James Walker

James Walker

Web Developer

ipm dev blog, Part 1 – Documenting a side project

Published on Thursday October 12 2017 at 18:05 in ipm dev blog

This week I started a new side project to streamline my daily development workflow. Provisionally known as ipm, this Python-based utility is designed to offer centralised project generation, build, distribution and deployment capabilities for web and desktop-based software projects. I intend to document my progress and design decisions on the project on a weekly basis, in part for public use but also to force me to reflect on what I'm doing and why. Progress each week is likely to be relatively slow, since I don't have much time to work on the project, and the scope is still somewhat fluid, but I intend to continue this series up until I build the v0.1.0 ipm distribution package. The entire project is open-source under the MIT License and will be published on GitHub once v0.1.0 is reached.

Introduction

The name "ipm" can be interpreted either as Ilmiont Project Manager, Ilmiont Package Manager, or Ilmiont Programming Manager, depending on its usage and application. It's anticipated more roles, and possible acronym interpretations, will be added over time as the software's scope grows.

The project is being designed to consolidate my myriad selection of per-project and global development environment scripts, build files and code file snippets into a centralised location that makes my development process more efficient. It will offer project generation and distribution capabilities for other code, development and general software projects and will be extensible with add-on scripts and templates which form the majority of its main functionality.

The app is intended to simplify development tasks, such as the creation of new source files from templates, deployment of projects to development servers and generation of distributable project files. The true possibilities of ipm are intended to be open and virtually endless since the software is really just a basic script wrapper layer that offers local per-project access to centralised development workflow scripts. It is enabled per-project and uses in-project files to identify directories that are registered with ipm.

Design Requirements

Main Flow

  1. Instantiate the app
  2. Get the directory being called from
  3. Check whether an ipm file exists, if not, abort
  4. Load the ipm file so the project details are now known
  5. Process the command line arguments
  6. Run the command corresponding to the first argument, passing the remaining arguments

Implementation so far

I've so far just established the basic structure and architecture for the project, initialising a few core files. In the top-level of the project's directory, I currently have app.py to store application global variables and ipm.py which is the entrypoint for the application. It gets a new application instance and establishes the current working directory and command line arguments. It's accompanied by main.py, not yet implemented, which will house the main runtime logic used to select and call different registered ipm commands depending on the user input.

ipm.py:

import os, sys
import main, pfile

#'''
#CLASS ipm()
#Main ipm runtime class.
#'''
class ipm():

#'''
#FUNCTION ipm.__init__(self, wd=None, args_cli=None)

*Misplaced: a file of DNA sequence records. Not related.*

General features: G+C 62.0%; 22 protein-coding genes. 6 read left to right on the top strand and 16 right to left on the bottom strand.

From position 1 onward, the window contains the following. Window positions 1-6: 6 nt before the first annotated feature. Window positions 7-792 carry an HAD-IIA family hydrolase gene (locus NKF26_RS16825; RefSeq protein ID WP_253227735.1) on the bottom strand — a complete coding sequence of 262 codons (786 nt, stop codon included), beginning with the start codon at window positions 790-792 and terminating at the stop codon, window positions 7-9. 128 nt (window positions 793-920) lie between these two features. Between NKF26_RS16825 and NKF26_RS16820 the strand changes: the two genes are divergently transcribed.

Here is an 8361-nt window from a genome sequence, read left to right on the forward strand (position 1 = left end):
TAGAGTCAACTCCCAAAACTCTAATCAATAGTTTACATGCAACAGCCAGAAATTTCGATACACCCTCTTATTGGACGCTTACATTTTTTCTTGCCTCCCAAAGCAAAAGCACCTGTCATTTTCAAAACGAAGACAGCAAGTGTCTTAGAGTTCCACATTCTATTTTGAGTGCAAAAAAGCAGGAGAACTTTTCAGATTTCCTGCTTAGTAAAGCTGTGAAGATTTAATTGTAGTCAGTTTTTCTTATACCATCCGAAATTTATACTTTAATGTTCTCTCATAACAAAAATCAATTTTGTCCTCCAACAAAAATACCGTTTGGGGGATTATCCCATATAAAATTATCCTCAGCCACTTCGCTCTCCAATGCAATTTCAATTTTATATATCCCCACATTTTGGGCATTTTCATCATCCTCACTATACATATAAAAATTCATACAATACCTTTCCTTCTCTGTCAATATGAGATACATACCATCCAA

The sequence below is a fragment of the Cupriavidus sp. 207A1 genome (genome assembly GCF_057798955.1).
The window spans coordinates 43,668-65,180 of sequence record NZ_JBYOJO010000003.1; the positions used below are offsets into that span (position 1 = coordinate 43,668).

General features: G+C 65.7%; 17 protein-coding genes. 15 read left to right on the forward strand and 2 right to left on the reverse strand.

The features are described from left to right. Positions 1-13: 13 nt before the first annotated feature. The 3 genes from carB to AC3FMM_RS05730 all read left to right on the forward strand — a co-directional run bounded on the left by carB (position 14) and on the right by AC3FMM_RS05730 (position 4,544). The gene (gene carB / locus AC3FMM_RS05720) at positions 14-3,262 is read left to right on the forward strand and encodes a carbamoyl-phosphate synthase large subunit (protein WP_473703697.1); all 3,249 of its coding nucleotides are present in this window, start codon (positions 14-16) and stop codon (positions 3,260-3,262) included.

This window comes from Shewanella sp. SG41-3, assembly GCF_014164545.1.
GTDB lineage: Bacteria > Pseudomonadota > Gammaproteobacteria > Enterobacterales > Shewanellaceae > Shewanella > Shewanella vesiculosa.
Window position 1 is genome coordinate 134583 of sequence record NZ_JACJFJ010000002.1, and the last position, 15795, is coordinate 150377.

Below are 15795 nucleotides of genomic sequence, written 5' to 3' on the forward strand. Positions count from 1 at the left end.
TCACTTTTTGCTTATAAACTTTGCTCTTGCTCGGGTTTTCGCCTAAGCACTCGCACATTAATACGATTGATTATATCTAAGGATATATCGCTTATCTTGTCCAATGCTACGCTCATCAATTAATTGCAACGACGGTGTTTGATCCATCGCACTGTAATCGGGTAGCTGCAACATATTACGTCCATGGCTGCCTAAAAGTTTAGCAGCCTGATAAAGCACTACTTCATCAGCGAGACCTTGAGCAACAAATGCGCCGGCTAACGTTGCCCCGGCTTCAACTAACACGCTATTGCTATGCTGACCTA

#App instantiation, with the working directory and CLI arguments .
#'''
def __init__(self, wd=None, args_cli=None):
#Set up class vars
self.wd = None # App working directory
self.args_cli = None # Arguments from CLI
self.project = None # To hold project definition

#Initialise the app if passed args
if wd and args_cli:
self.init(wd, args_cli)

#'''
#FUNCTION ipm.init(self, wd, args_cli)
#Initialise the app instance for the working directory and CLI arguments .
#'''
def init(self, wd, args_cli):
#Assign class vars
self.wd = wd
self.args_cli = args_cli

#Check ipm is initialised in the directory
if pfile.project_file_exists(self.wd) != True:
sys.exit("ipm aborting: ipm file not found.")

#'''
#FUNCTION ipm.main(self, wd, args_cli)
#App main runtime.
#'''
def main(self, wd, args_cli):
#Initialise the app
self.init(wd, args_cli)
self.project = pfile.load(wd)

if len(args_cli) == 0:
sys.exit("ipm aborting: no command specified.")
else:
command = args_cli[0]
command_args = args_cli[1:]

#Load the main runtime
applet = main.runtime(command, command_args)

#=== MAIN RUNTIME ===#
if __name__ == "__main__":
IPM = ipm()
IPM.main(os.getcwd(), sys.argv[1:])

Another module that already exists is pfile.py, which houses methods related to ipm project file (.ipm) handling. Currently there are only two methods, but you can see they are being used in ipm.py already.

pfile.py:

import json, os

#'''
#FUNCTION load(wd)
#Loads the project file from the location .
#'''
def load(wd):
file = wd + os.sep + ".ipm"
with open(file, "r") as file_handle:
return json.loads(file_handle.read())

#'''
#FUNCTION project_file_exists(wd)
#Checks whether an ipm project file exists in the location .
#'''
def project_file_exists(wd):
return os.path.exists(wd + os.sep + ".ipm")

With this basic architecture in process, I now have a starting point to begin implementing the app's features and expanding its scope.

Next Steps

I next intend to implement the main runtime loop so the app can determine and run different commands depending on the user's input. This will be my focus for the next week. Then I'll begin to look at what the ipm project file should contain, before creating the addon/extension/script structure that allows commands to be created and registered with the app. You should be able to come back next week for the next update in this dev blog series!